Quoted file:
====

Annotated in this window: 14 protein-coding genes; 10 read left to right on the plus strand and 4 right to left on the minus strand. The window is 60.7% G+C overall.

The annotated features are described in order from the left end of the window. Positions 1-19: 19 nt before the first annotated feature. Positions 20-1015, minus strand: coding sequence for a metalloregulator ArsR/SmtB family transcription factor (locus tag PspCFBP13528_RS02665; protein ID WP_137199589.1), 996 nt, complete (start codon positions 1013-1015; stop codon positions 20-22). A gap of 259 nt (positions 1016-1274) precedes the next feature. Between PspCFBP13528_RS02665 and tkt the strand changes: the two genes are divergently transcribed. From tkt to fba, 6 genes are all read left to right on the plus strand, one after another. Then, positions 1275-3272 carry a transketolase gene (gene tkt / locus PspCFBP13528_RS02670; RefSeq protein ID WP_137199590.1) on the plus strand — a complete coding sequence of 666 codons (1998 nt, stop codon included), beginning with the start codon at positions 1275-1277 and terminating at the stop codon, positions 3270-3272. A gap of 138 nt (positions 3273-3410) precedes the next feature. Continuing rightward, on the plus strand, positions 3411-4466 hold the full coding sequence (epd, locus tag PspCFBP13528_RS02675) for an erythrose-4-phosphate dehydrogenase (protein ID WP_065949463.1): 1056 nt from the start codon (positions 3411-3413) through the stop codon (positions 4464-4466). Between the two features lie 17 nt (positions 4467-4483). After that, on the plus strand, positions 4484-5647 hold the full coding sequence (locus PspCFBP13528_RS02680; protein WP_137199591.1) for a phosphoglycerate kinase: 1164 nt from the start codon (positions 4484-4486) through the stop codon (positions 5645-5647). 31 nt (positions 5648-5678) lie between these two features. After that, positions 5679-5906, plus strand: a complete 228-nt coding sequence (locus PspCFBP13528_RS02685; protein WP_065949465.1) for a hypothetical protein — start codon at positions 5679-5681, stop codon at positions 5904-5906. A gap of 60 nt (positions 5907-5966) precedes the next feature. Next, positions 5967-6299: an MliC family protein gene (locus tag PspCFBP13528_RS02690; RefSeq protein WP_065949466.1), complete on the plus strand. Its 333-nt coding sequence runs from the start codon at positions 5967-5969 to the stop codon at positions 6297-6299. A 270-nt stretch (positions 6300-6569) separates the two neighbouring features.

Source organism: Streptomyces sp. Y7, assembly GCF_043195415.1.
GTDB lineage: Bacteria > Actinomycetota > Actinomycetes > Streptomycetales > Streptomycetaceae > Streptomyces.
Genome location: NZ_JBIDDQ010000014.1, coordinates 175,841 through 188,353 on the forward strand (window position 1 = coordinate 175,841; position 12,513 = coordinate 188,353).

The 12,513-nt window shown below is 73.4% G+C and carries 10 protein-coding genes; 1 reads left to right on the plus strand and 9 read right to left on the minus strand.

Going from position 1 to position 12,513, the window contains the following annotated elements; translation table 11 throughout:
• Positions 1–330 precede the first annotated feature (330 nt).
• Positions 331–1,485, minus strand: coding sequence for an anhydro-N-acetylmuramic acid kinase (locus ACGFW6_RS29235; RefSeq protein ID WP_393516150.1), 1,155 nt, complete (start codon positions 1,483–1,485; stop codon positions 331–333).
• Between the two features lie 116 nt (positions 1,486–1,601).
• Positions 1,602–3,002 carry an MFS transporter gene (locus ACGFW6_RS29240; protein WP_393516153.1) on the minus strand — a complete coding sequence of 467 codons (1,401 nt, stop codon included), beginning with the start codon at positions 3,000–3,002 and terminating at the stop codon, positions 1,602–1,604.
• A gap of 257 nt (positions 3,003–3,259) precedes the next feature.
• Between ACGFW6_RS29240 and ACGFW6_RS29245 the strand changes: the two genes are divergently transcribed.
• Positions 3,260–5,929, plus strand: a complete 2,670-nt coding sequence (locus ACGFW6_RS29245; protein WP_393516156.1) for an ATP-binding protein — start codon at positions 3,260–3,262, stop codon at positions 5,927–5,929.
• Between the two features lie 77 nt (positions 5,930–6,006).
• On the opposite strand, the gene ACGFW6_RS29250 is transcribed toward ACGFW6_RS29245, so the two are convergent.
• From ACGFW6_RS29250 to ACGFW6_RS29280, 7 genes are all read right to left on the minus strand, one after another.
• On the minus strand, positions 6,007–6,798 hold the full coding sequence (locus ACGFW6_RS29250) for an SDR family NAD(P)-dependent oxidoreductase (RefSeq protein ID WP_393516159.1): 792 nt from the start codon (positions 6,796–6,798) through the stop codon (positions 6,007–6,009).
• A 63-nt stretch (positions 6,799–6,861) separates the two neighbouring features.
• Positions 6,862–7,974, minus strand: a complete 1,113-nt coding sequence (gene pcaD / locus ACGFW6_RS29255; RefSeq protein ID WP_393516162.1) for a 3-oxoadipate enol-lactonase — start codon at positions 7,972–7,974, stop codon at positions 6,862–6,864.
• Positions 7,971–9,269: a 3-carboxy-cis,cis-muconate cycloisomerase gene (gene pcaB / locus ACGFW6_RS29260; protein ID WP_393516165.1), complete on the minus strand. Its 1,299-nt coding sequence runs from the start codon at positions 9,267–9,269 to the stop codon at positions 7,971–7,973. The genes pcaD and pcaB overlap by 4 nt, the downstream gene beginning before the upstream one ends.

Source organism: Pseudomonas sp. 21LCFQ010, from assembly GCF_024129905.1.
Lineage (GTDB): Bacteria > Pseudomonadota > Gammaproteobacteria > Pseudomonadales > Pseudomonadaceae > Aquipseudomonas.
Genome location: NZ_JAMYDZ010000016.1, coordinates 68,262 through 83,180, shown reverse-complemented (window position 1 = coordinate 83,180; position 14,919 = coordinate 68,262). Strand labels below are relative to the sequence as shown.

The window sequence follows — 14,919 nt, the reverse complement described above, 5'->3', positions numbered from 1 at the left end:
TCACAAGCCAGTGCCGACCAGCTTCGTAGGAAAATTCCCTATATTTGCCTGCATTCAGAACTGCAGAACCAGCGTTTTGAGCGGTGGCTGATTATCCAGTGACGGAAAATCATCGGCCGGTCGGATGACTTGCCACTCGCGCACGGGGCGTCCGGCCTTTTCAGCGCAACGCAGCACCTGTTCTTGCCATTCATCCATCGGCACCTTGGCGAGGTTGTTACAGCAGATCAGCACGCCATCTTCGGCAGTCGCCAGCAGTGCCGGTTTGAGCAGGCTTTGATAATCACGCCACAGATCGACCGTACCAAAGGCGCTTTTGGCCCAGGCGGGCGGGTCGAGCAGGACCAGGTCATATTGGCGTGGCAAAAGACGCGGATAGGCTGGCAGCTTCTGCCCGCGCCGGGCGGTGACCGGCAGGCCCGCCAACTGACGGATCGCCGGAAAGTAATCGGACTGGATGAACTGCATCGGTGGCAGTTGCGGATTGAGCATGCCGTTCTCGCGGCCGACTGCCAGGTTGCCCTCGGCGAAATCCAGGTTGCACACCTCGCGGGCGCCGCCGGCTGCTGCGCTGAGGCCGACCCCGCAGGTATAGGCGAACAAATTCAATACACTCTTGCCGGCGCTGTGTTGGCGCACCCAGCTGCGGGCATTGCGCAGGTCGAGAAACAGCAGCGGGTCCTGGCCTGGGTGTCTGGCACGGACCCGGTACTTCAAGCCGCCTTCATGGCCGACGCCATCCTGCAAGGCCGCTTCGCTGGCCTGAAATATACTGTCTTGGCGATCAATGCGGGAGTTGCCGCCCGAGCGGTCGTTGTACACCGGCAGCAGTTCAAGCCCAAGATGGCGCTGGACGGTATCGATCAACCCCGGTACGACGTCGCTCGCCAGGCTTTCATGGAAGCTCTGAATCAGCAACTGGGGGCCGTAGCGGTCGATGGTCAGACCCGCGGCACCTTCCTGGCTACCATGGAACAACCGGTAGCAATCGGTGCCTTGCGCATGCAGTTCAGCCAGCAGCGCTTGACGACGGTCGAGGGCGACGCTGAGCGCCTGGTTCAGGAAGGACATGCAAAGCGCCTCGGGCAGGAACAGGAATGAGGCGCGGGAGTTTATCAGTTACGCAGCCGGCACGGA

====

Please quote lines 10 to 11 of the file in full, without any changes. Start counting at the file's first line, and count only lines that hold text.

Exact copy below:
• Between the two features lie 116 nt (positions 1,486–1,601).
• Positions 1,602–3,002 carry an MFS transporter gene (locus ACGFW6_RS29240; protein WP_393516153.1) on the minus strand — a complete coding sequence of 467 codons (1,401 nt, stop codon included), beginning with the start codon at positions 3,000–3,002 and terminating at the stop codon, positions 1,602–1,604.